0630 hours. Usual morning call. Headed down for usual hard-to-eat breakfast. That morning was a bit colder than usual. We started the day with a visit to General Yue Fei’s Mausoleum located just opposite West Lake. Another local guide joined in to brief us. She has a very good command in Cantonese.
General Yue Fei is the well-known national hero in the war against Jin invaders during the Southern Song Dynasty (1127-1279). He, with his army, had won many great battles, so a minister named Qin Hui was quite jealous of him. With the authority of Emperor Gaozong, Qin Hui ordered Yue Fei back to court at once at a time that Yue Fei was fighting furiously with the northern invaders on the battlefield. In fact, the command was just an excuse to order him back. Yue Fei was wrongly accused of seriously defying military order during his mission and was subsequently put to death at the age of 39.
Literally, the mausoleum was better than the one we had in Shanghai. At least, I could take a few more photos.
Overheard this while I was busy snapping photos.
Aunty #1: *Running out from the toilet* *Panting* *Take deep breath*
Aunty #2: “What’s the matter with you? You saw cockroach?”
Aunty #1: “No…. no… ” *breathe heavily*
Aunty #2: “What’s in the toilet actually?”
Aunty #1: “The toilet… unbearable smell… I vomitted the whole breakfast I took this morning!”
Aunty #2: “Hah?!?! Is it that smelly??” *Disbelief*
Aunty #1: “Super-ultra-damn smelly inside! You better hold on til we get better toilet.”
Aunty #2: “Wah.. if like that, I’d rather wait…”
A popular tourist destination with poorly maintained toilets. Common in China – this was what Vicky told us earlier.
It was very cold that morning. I could feel it in my bones. We hopped into bus and headed to tea plantation located at inner parts of some Hangzhou hills. “Longjing” or Dragon Well tea is another famous product of Hangzhou.
Longjing (Dragon Well) Tea is most famous for its unique fragrance and flavor; flat, slender strips of tea leaves in bright green liquid. Furthermore, Longjing tea aids one’s health in many ways regardless of your age. It is used to deter food poisoning, refresh the body, stop cavities, fight viruses, control high blood pressure, lower the blood sugar level, and to prevent cancer. Hence, Longjing tea is regarded as the elixir for health and is widely sold and accepted all over the world.
The name Longjing is from a small village on the Fenghuang Hill, in Hangzhou Zhengjiang Province. It is said that residents in ancient times believed that a dragon dwelled there and controlled the rainfall. As a result, people went there from all the surrounding areas whenever there was a drought to pray for rainfall, from as early as the Three Kingdoms Period (221-280).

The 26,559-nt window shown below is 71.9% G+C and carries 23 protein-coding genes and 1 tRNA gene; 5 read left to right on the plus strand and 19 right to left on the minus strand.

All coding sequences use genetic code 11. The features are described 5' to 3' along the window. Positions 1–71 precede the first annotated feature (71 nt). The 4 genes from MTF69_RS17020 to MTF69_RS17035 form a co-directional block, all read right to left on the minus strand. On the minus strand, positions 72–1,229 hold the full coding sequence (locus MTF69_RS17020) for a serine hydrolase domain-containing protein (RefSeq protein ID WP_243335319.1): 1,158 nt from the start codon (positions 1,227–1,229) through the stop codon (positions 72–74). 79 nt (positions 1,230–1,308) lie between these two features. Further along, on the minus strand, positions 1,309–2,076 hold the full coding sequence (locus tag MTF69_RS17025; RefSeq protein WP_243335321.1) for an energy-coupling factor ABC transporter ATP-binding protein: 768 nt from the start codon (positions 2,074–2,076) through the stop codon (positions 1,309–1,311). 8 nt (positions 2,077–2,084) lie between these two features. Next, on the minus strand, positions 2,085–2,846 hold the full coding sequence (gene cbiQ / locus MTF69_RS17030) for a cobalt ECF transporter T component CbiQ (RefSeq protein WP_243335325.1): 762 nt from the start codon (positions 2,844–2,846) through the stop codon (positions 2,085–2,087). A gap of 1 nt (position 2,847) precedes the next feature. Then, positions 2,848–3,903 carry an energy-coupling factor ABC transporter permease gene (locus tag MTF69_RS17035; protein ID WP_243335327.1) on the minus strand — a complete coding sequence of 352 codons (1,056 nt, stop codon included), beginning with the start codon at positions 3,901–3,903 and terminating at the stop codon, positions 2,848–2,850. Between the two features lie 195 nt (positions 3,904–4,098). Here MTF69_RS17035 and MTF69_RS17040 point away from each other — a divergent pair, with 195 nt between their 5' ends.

Longjing tea is grown in the Longjing mountain area of Hangzhou, southwest of the West Lake. The fertile land is both rich in phosphorus and sub-acidic sand. This region prevents the cold current from the north and holds back the warm current from the south, thus the growing area of Longjing tea can be coated by cloud and mist for long periods of time. With such favorable growing conditions, needless to say, Longjing tea is considered the best tea in China.
Upon our arrival, we were ushered to a room and the promoter surprisingly spoke good Cantonese also. We were introduced a few types of “Longjing” tea and they tasted good. We also bought some of the tea leaves.
We left the tea plantation and headed straight to Six Harmonies Pagoda, which took 15 minutes drive. The pagoda looked so grand perching magnificiently atop a rather small hill. We hiked up some stairs to get to the pagoda and from there, we oversee the whole city of Hangzhou.
Commanding a spectacular view of the surging Qiantang River, the pagoda presents a quiet image of age-old majesty. The original pagoda has nine stories with a light on the top, which serves as a navigation tower. In 1156, the pagoda experienced a large-scale restoration. The artisans used carved bricks when reconstructing the inside of the pagoda. By the end of the Qing Dynasty, the upturned wooden multi-eaves and wrapping structure was added to the pagoda and, in the eyes of the people, presented the soul and labor of ancient Chinese. The pagoda we see today is an octagonal structure 200 feet tall. Seen from the outside, the pagoda has the appearance of a 13-story building; in actuality, there are only seven stories.
Too bad, due to the condition of the pagoda, we were not allowed to go in. We just snapped some photos outside before heading back to bus again.